At C:\Users\admin\Desktop\Untitled1.ps1:11 char:14
+         $service = Get-WmiObject -Class Win32_Service -ComputerName $server -Credentia ...
+    ~~~~~~~~~~~~~~~~~~~~~~~~~~~~~~~~~~~~~~~~~~~~~~~~~~~~~~~~~~~~~~~~~~~~~~~~~~~~~~~~~~~
    + CategoryInfo          : InvalidArgument: (:) [Get-WmiObject], ManagementException
    + FullyQualifiedErrorId : GetWMIManagementException,Microsoft.PowerShell.Commands.GetWmiO
   bjectCommand
 
There was an error processing your request
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Author Comment

by:EndTheFed
Comment Utility
oh.. it needs double quotes. "Name= $xxx"  and the $servname both have to be in quotes. It works like this:
-Filter "Name='$servname'"

So now it is able to restart the service successfully however it pops up and prompts me for a password. Any way to fix that since the password is included in the script?
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Accepted Solution

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becraig earned 500 total points
Comment Utility
$username = "domain\user"
$svcpasswd = "password" | ConvertTo-SecureString -AsPlainText -Force
$svcpwdr = [System.Runtime.InteropServices.Marshal]::SecureStringToCoTaskMemUnicode($svcpasswd)
$svcpwd = [System.Runtime.InteropServices.Marshal]::PtrToStringUni($svcpwdr)
$servname = "service name" 
$server = "Computername"
$Credential = New-Object -TypeName System.Management.Automation.PSCredential -ArgumentList $UserName , $svcpasswd

#test the credential using a wmi call 
Try {
		$service = Get-WmiObject -Class Win32_Service -ComputerName $server -Credential $Credential -Filter "Name='$servname'"
		$service.stopservice()
		$service.startservice()

	}
	Catch {
		Write-host "There was an error processing your request" -fore RED; 
		exit;
	}
                         

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Author Comment

by:EndTheFed
Comment Utility
Getting very close! On tiny, faster services (such as telnet) it works perfectly, however on larger services it only stops them, and they don't start again. I think the amount of time it takes them to stop is causing it to break.

Is there a way to add a 'wait' command between $service.stopservice() and $service.startservice() ?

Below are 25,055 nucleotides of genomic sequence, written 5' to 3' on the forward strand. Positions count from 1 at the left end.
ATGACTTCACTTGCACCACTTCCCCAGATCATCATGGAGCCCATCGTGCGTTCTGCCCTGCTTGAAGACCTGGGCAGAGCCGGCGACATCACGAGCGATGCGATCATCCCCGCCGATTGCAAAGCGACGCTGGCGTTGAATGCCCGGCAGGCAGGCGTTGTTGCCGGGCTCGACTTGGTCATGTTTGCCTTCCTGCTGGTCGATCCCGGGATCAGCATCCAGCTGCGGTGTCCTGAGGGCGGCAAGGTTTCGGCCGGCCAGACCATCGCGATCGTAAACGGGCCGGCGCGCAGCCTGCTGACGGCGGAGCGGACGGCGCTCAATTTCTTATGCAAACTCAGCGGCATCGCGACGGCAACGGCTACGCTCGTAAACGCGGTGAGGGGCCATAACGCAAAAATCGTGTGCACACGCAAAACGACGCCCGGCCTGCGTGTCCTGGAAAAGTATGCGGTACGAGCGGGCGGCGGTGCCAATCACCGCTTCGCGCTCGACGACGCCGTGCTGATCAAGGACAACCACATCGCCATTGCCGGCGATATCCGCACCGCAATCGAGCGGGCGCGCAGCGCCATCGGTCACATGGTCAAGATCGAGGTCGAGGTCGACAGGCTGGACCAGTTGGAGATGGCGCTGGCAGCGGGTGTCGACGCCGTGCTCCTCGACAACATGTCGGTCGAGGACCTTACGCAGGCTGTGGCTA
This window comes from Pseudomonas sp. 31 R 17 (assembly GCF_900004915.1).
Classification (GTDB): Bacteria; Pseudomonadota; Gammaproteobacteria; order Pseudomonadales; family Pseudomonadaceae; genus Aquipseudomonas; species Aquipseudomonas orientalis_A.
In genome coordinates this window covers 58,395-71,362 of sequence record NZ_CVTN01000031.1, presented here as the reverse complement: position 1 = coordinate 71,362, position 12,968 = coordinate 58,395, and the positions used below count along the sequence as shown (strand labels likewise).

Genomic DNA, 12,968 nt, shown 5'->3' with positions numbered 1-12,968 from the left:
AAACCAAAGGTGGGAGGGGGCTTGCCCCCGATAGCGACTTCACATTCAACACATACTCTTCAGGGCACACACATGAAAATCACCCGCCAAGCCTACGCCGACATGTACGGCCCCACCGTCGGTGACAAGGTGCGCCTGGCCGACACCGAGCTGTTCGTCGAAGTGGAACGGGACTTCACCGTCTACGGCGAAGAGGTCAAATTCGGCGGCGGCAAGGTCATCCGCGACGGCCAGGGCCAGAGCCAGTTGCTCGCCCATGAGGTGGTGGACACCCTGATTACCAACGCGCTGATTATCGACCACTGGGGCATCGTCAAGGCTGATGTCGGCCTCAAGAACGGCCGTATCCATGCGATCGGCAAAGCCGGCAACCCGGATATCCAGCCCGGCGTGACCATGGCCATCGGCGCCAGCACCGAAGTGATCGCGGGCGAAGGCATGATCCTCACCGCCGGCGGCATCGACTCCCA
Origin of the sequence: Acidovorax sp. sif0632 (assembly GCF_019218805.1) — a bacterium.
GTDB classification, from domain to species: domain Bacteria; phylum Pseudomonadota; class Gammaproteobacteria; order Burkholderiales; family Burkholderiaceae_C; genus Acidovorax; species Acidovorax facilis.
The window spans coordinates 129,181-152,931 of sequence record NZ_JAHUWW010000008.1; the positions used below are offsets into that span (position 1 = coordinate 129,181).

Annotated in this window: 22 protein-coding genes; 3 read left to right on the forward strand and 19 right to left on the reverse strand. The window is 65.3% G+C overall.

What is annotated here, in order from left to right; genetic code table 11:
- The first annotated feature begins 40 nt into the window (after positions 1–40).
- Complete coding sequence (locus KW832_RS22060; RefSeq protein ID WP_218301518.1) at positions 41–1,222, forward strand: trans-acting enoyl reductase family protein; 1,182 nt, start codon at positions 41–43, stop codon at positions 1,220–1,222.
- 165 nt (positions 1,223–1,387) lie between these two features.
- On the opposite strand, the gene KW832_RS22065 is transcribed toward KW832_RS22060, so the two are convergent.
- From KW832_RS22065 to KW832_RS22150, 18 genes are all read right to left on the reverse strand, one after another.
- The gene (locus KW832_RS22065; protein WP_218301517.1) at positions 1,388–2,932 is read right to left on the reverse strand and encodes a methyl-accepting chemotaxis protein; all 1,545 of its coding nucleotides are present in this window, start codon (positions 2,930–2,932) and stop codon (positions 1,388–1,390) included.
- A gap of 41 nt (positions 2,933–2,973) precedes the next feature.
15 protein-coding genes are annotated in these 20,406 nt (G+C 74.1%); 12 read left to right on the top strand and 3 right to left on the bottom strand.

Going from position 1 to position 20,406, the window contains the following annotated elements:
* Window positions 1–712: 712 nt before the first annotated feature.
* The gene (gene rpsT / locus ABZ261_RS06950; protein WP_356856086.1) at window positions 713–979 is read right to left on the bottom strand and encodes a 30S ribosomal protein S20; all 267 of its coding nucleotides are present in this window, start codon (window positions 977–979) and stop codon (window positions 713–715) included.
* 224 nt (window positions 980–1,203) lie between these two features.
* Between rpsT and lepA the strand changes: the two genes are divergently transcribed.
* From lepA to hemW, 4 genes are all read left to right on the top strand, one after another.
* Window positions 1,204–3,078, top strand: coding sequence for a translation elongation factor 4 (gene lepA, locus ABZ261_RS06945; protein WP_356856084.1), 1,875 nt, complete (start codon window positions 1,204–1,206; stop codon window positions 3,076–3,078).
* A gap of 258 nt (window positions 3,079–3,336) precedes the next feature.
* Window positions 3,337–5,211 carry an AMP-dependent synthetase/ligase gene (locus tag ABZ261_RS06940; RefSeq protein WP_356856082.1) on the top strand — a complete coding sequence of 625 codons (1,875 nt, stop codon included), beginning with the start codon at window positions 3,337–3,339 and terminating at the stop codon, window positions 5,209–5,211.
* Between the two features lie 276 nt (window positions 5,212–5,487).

I'm trying it with a Start-Sleep -Seconds 10 , I'll see if that helps
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Author Comment

by:EndTheFed
Comment Utility
Works perfectly.

Thank you so much becraig for all your help!

Final code looks like this:

$username = "domain\user"
$svcpasswd = "password" | ConvertTo-SecureString -AsPlainText -Force
$servname = "service name" 
$server = "Computername"
$Credential = New-Object -TypeName System.Management.Automation.PSCredential -ArgumentList $UserName , $svcpasswd

#test the credential using a wmi call 
Try {
		$service = Get-WmiObject -Class Win32_Service -ComputerName $server -Credential $Credential -Filter "Name='$servname'"
		$service.stopservice()
		Start-Sleep -Seconds 15
		$service.startservice()

	}
	Catch {
		Write-host "There was an error processing your request" -fore RED; 
		exit;
	}
 

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LVL 28

Expert Comment

by:becraig
Comment Utility
$username = "domain\user"
$svcpasswd = "password" | ConvertTo-SecureString -AsPlainText -Force
$svcpwdr = [System.Runtime.InteropServices.Marshal]::SecureStringToCoTaskMemUnicode($svcpasswd)
$svcpwd = [System.Runtime.InteropServices.Marshal]::PtrToStringUni($svcpwdr)
$servname = "service name" 
$server = "Computername"
$Credential = New-Object -TypeName System.Management.Automation.PSCredential -ArgumentList $UserName , $svcpasswd

#test the credential using a wmi call 
Try {
		$service = Get-WmiObject -Class Win32_Service -ComputerName $server -Credential $Credential -Filter "Name='$servname'"
		$service.stopservice()
		$service = Get-WmiObject -Class Win32_Service -ComputerName $server -Filter "Name='$servname'"
        if ($service.state -eq "Stopped") {$service.startservice()}
		elseif ($service.state -ne "Stopped") {start-sleep 10;$svc = $service.name; write-host "Waiting for $svc to stop ..." -fore yellow}

	}
	Catch {
		Write-host "There was an error processing your request" -fore RED; 
		exit;
	}
                   

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Try this I have not tested.

I was going to use (do while) but I think this might work if your service actually stops